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Henryk Mikolaj Gorecki Tickets

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Modern Ballet
28 Apr 2024, Sun 6 PM
Composer: Maurice Ravel , Wojciech Kilar
Cast: Marta Kluczyńska , Orchestra of the Polish National Opera , .... + 1
View Tickets from 67 US$

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Opera
6 Jun 2024, Thu 7 PM
Cast: Norwegian National Ballet , Norwegian National Opera Orchestra
Modern Ballet
7 Jun 2024, Fri 7 PM
Composer: Alfred Schnittke , Benjamin Britten , Gustav Mahler , Henryk Mikolaj Gorecki
Cast: Czech National Ballet
Opera
8 Jun 2024, Sat 6 PM
Cast: Norwegian National Ballet , Norwegian National Opera Orchestra
View Tickets from 85 US$

Latest booking: 15 minutes ago

Opera
11 Jun 2024, Tue 7 PM
Cast: Norwegian National Ballet , Norwegian National Opera Orchestra
View Tickets from 85 US$
Opera
12 Jun 2024, Wed 7 PM
Cast: Norwegian National Ballet , Norwegian National Opera Orchestra
Opera
14 Jun 2024, Fri 7 PM
Cast: Norwegian National Ballet , Norwegian National Opera Orchestra
Opera
17 Jun 2024, Mon 7 PM
Cast: Norwegian National Ballet , Norwegian National Opera Orchestra
Opera
18 Jun 2024, Tue 7 PM
Cast: Norwegian National Ballet , Norwegian National Opera Orchestra
Opera
20 Jun 2024, Thu 7 PM
Cast: Norwegian National Ballet , Norwegian National Opera Orchestra
View Tickets from 85 US$
Opera
21 Jun 2024, Fri 6 PM
Cast: Norwegian National Ballet , Norwegian National Opera Orchestra

About

Henryk Mikołaj Górecki was a Polish composer of contemporary classical music. According to critic Alex Ross, no recent classical composer has had as much commercial success as Górecki. Górecki became a leading figure of the Polish avant-garde during the post-Stalin cultural thaw. His Webernian-influenced serialist works of the 1950s and 1960s were characterized by adherence to dissonant modernism and drew influence from Luigi Nono, Karlheinz Stockhausen, Krzysztof Penderecki and Kazimierz Serocki. He continued in this direction throughout the 1960s, but by the mid-1970s had changed to a less complex sacred minimalist sound, exemplified by the transitional Symphony No. 2 and the hugely popular Symphony No. 3 (Symphony of Sorrowful Songs). This later style developed through several other distinct phases, from such works as his 1979 Beatus Vir, to the 1981 choral hymn Miserere, the 1993 Kleines Requiem für eine Polka and his requiem Good Night.

He was largely unknown outside Poland until the mid-to late 1980s, and his fame arrived in the 1990s. In 1992, 15 years after it was composed, a recording of his Third Symphony, Symphony of Sorrowful Songs—recorded with soprano Dawn Upshaw and released to commemorate the memory of those lost during the Holocaust—became a worldwide commercial and critical success, selling more than a million copies and vastly exceeding the typical lifetime sales of a recording of symphonic music by a 20th-century composer. As surprised as anyone at its popularity, Górecki said, "Perhaps people find something they need in this piece of music  somehow I hit the right note, something they were missing. Something somewhere had been lost to them. I feel that I instinctively knew what they needed.  This popular acclaim did not generate wide interest in Górecki's other works, and he pointedly resisted the temptation to repeat earlier success, or compose for commercial reward.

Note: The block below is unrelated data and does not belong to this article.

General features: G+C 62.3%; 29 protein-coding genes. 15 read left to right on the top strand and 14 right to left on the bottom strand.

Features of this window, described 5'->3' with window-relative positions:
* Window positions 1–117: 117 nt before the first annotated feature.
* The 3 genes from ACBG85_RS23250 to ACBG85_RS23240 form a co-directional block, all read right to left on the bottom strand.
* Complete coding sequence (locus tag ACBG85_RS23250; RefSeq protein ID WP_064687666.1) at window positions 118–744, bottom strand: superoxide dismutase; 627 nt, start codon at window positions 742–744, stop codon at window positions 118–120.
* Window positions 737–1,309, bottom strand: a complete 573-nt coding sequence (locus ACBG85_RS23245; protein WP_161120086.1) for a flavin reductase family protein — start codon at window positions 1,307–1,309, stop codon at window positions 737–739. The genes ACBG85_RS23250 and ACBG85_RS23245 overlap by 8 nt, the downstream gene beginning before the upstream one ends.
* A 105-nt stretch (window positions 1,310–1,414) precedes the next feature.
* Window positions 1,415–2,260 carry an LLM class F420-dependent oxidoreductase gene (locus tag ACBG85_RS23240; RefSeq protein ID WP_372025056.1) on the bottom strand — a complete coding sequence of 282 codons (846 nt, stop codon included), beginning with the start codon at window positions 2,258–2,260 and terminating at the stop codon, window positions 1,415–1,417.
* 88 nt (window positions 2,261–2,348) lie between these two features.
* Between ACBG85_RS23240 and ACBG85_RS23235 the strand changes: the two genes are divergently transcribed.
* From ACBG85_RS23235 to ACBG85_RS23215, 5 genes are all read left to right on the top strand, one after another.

Apart from two brief periods studying in Paris and a short time living in Berlin, Górecki spent most of his life in southern Poland.

Style and compositions
Górecki's music covers a variety of styles, but tends towards relative harmonic and rhythmical simplicity. He is considered to be a founder of the so-called New Polish School. Described by Terry Teachout, he said Górecki has "more conventional array of compositional techniques includes both elaborate counterpoint and the ritualistic repetition of melodic fragments and harmonic patterns."

His first works, dating from the last half of the 1950s, were in the avant-garde style of Webern and other serialists of that time. Some of these twelve-tone and serial pieces include Epitaph (1958), First Symphony (1959), and Scontri (1960) (Mirka 2004, p. 305). At that time, Górecki's reputation was not lagging behind that of his near-exact contemporary and his status was confirmed in 1960s when "Monologhi" won first prize. Even until 1962, he was firmly ensconced in the minds of the Warsaw Autumn public as a leader of the Polish Modern School, alongside Penderecki.

Danuta Mirka has shown that Górecki's compositional techniques in the 1960s were often based on geometry, including axes, figures, one- and two-dimensional patterns, and especially symmetry. Thus, she proposes the term "geometrical period" to refer to Górecki's works between 1962 and 1970. Building on Krzysztof Droba's classifications, she further divides this period into two phases: (1962–63) "the phase of sonoristic means"; and (1964–70) "the phase of reductive constructicism" (Mirka 2004, p. 329).

During the middle 1960s and early 1970s, Górecki progressively moved away from his early career as radical modernist, and began to compose with a more traditional, romantic mode of expression. His change of style was viewed as an affront to the then avant-garde establishment, and though he continued to receive commissions from various Polish agencies, by the mid-1970s Górecki was no longer regarded as a composer that mattered. In the words of one critic, his "new material was no longer cerebral and sparse; rather, it was intensely expressive, persistently rhythmic and often richly colored in the darkest of orchestral hues".

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